A cargo ship carrying hundreds of Porsches, Bentleys, Audis, and other Volkswagen Group vehicles caught fire in the mid-Atlantic and had to be abandoned off the Azores Islands, with the Portuguese Navy saving the ship’s 22 crew members.
The 200-meter-long (650-foot-long) Felicity Ace remained floating near Portugal’s Azores Islands after the crew was brought off on Wednesday, according to Portuguese naval spokesperson Cmdr. Jose Sousa Luis.
The Felicity Ace has a cargo capacity of over 17,000 metric tons (18,700 tons). Typically, auto transport ships can transport thousands of vehicles on many decks, with the Felicity Ace having a capacity of almost 4,000 vehicles.
Volkswagen Group stated that the Felicity Ace carried automobiles manufactured by the German manufacturer to the United States. However, the company declined to comment on the incident’s potential ramifications for US consumers or the VW Group.
According to automotive and navigation websites, the ship was transporting 1,100 Porsche and 200 Bentley premium autos.
According to online vessel trackers, a Portuguese naval ship traveled to the vehicle transporter, going from Emden in Germany to the port of Davisville in the U.S. state of Rhode Island. The fire was still blazing, which displayed an image of massive clouds of white smoke spewing out.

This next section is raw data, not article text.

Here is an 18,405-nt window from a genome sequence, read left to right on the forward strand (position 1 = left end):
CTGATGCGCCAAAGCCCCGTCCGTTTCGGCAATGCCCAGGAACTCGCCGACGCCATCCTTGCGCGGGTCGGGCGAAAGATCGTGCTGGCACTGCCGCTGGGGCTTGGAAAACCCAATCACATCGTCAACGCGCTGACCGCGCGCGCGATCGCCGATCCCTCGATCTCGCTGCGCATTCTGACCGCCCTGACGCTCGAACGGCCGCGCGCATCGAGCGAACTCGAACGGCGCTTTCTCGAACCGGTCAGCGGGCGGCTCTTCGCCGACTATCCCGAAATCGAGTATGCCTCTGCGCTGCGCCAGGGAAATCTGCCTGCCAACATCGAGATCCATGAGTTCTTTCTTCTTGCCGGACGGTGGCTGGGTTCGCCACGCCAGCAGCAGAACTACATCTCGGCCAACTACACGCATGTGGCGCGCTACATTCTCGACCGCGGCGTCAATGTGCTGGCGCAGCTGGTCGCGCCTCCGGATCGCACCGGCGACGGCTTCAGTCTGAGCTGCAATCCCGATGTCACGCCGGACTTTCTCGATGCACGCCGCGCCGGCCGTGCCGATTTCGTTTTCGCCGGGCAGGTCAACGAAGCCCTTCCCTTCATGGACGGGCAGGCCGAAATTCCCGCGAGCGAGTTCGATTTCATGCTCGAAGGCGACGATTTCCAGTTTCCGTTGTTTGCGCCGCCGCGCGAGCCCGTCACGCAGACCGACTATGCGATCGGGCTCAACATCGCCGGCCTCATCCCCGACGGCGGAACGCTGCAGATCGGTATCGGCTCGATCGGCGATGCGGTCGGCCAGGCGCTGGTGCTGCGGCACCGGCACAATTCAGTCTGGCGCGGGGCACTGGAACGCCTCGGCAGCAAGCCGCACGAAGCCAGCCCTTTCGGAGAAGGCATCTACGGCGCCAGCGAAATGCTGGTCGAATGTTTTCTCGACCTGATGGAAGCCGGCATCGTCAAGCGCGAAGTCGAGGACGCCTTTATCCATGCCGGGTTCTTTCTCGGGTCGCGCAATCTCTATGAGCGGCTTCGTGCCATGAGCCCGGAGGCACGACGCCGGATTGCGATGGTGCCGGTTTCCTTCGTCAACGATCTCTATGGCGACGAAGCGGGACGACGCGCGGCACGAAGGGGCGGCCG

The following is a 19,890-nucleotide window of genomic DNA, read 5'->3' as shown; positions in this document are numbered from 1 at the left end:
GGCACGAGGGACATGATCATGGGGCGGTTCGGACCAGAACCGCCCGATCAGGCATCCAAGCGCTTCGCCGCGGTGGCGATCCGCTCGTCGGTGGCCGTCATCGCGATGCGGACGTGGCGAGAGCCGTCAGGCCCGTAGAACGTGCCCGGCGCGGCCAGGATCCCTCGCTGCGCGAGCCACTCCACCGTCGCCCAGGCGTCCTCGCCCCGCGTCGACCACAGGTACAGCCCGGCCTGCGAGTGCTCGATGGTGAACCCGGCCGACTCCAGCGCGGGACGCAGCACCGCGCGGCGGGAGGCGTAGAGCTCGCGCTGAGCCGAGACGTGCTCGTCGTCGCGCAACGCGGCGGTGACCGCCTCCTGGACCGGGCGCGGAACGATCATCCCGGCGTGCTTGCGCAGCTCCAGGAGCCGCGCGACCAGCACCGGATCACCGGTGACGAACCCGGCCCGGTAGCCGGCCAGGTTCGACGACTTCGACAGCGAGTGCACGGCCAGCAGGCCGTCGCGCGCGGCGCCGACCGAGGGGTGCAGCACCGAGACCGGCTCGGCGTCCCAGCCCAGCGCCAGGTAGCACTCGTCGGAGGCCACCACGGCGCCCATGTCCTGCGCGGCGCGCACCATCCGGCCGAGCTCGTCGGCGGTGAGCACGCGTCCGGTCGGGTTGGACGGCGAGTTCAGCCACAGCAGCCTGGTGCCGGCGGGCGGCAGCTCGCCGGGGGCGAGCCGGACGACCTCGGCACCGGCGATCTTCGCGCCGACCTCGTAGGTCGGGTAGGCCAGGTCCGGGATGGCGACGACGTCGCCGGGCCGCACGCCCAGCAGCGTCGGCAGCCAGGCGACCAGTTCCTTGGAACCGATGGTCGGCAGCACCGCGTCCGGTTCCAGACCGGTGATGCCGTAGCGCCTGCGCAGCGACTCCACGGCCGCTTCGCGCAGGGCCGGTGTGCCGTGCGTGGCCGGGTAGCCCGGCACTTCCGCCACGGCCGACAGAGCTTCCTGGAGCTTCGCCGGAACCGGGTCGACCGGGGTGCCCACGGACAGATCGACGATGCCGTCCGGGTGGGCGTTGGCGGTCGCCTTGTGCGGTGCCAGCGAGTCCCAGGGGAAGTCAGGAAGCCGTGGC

According to Sousa Luis, the navy ship’s job was to determine whether the cargo ship was in danger of sinking or causing pollution. According to Sousa Luis, the ship’s owner is looking for an ocean-going tug, but because of its size, the Felicity Ace is unlikely to be towed to a port in Portugal’s Azores Islands.
On Wednesday, the crew was flown by helicopter to Faial Island in the archipelago, some 170 kilometers (100 miles) away, residing in a hotel. They were all unharmed.
The Russian and Filipino crew were transferred to the oil tanker Resilient Warrior, which was diverted to assist with the rescue attempt before being airlifted to Faial by military helicopter.
We hope the cargo doesn’t result in a double dose of pollution and price, but it’s hard to see anything going right in 2022 at this time.